In Brief—The composting of dead humans is an idea whose time has come. Whether it’s composting or other ecologically friendly ways of dealing with the human dead, the time has come to openly discuss the issue and put it into practice.
Dead is Dead—
It was a Fremen practice in Herbert’s “Dune.” Forensics experts study it. In some nations it is a tradition. The decomposition and disposal of dead humans.
The desert-dwelling Fremen of Frank Herbert’s “Dune,” the prize-winning series of science fiction novels, recycled the precious water content of their dead (the “Dune” film sucked, by the way). Forensic experts study the decomposition in nature of dead bodies to learn how to determine the approximate time of death. The bodies of the Tibetan dead are laid out on rocky platforms so the dead can be consumed by birds-of-prey. Indian Hindu dead are cremated on funeral pyres and their ashes committed to the Ganges River.
Euphemisms (Is it Avoidance?)—
Now, let’s take a look at just a few of the many euphemisms for the elements of death that are found in the western world, particularly America. These indicate senseless tradition, fear or a reluctance to deal with a taboo subject.
Passing on. Deceased. Succumbed. Out of time. Bought the farm. Checked out. Croaked. Kicked the bucket. Gave up the ghost. Pushing up daisies. Shuffled off the mortal coil. Flatlined. Crossed over. Cashed In. Gone to a better place. Eternal rest. Gone home. Bit the dust. Six feet under. Remains.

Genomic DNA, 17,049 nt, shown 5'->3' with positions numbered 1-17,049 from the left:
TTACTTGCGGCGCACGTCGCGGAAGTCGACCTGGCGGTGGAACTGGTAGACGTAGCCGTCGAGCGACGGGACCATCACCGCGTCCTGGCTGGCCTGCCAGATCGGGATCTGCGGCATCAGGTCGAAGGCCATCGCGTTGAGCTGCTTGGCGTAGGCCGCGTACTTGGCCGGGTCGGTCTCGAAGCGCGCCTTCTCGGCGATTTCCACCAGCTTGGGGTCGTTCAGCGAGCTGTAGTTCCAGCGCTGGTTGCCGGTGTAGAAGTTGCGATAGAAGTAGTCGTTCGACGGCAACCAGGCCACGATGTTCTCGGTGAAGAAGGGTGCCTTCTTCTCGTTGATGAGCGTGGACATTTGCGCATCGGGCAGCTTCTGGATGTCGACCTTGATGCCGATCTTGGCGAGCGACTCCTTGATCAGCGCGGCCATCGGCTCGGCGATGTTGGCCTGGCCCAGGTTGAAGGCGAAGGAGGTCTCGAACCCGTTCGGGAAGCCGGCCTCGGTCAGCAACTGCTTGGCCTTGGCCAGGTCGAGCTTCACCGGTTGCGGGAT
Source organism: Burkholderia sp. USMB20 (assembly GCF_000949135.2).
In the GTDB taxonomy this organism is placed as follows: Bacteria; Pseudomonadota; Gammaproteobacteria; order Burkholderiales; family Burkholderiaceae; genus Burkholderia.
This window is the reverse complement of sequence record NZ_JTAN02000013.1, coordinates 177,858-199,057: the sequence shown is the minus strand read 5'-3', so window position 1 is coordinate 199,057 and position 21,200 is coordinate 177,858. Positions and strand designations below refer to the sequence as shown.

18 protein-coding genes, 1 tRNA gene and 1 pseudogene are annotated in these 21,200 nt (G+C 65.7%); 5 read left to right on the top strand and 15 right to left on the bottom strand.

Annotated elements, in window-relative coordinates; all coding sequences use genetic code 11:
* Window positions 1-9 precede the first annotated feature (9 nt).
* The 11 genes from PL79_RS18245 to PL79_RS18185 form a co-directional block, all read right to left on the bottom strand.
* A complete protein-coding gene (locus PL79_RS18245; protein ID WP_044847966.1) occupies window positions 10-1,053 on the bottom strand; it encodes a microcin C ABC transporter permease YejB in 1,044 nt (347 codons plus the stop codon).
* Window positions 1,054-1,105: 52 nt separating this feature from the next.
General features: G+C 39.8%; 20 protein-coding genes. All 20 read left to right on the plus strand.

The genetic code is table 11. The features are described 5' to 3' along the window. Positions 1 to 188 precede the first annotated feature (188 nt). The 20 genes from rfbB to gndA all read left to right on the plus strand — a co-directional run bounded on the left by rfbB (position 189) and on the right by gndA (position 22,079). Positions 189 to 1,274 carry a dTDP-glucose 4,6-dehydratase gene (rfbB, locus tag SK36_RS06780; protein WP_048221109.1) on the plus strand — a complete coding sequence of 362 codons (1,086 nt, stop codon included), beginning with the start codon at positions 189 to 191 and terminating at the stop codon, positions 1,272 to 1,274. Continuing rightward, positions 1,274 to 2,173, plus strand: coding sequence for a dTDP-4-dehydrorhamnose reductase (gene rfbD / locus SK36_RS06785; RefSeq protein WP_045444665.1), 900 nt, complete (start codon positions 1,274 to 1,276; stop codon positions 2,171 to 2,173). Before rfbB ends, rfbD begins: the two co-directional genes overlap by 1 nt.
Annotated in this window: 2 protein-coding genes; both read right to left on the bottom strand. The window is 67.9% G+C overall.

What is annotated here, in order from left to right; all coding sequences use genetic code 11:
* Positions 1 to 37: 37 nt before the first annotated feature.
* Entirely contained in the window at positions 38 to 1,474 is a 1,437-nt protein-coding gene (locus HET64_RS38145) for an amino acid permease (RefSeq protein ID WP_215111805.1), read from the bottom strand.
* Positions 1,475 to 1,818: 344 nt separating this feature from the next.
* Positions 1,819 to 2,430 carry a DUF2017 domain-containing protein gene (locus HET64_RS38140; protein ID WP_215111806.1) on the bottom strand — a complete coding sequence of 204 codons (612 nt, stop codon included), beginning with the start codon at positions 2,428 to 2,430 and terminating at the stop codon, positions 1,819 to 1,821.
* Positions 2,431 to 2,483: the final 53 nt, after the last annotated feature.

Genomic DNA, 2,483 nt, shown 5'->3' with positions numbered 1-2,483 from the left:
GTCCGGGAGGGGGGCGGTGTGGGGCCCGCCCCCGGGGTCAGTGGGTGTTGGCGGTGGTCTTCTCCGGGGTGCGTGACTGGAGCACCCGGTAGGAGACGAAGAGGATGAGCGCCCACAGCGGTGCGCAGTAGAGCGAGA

It may be time to face the inevitable. It may be time to recognize that life is a continuum from birth to death. We celebrate the arrival of a baby, but we avoid mentioning the fact that the newborn is on the path to an inevitable death.
What do we do with that dead body? Do we put it in a stylish coffin and bury it in the ground? Do we put it in a mausoleum? Do we cremate it? Do we commit it to the ocean? Well, the New York Times has at last addressed the possibility that society may be ready to give thought to how we dispose of that dead body in a beneficial way.
On April 13, 2015, the Times presented an article titled “A Project to Turn Corpses into Compost.” An entrepreneur, Katrina Spade, has proposed and is testing a method by which dead human bodies can be recycled into fertilizer. She’s not the first nor will she be the last. There are other acceptable solutions such as a green burial that have been used and can be used today. You can google the subject to find other ways of dealing with a dead body. In any case, click on the highlighted words or the link below to read the full New York Times article.
Composting human bodies certainly won’t solve the problem of climate change even though it will ease it a bit. Additionally, some individuals and groups are so wedded to tradition or simply squeamish that there will be hurdles to the solution, but it’s a sensible way to reduce our human footprint on Earth and solve the issue of the expanding need for space in which to warehouse the dead.
No doubt, science needs to examine when composting can be dangerous. For example, the danger has been shown by the disposing of mad cows. Generally, however, composting is a benign way to accomplish two goals: disposing of dead humans and providing ecological fertilizer to grow the plants that will help save humanity.
Think about this and confront any doubts you may have. From my perspective, this is one sensible approach to a subject that has been taboo for much too long. As I’ve said before, let’s not be held back by pointless tradition.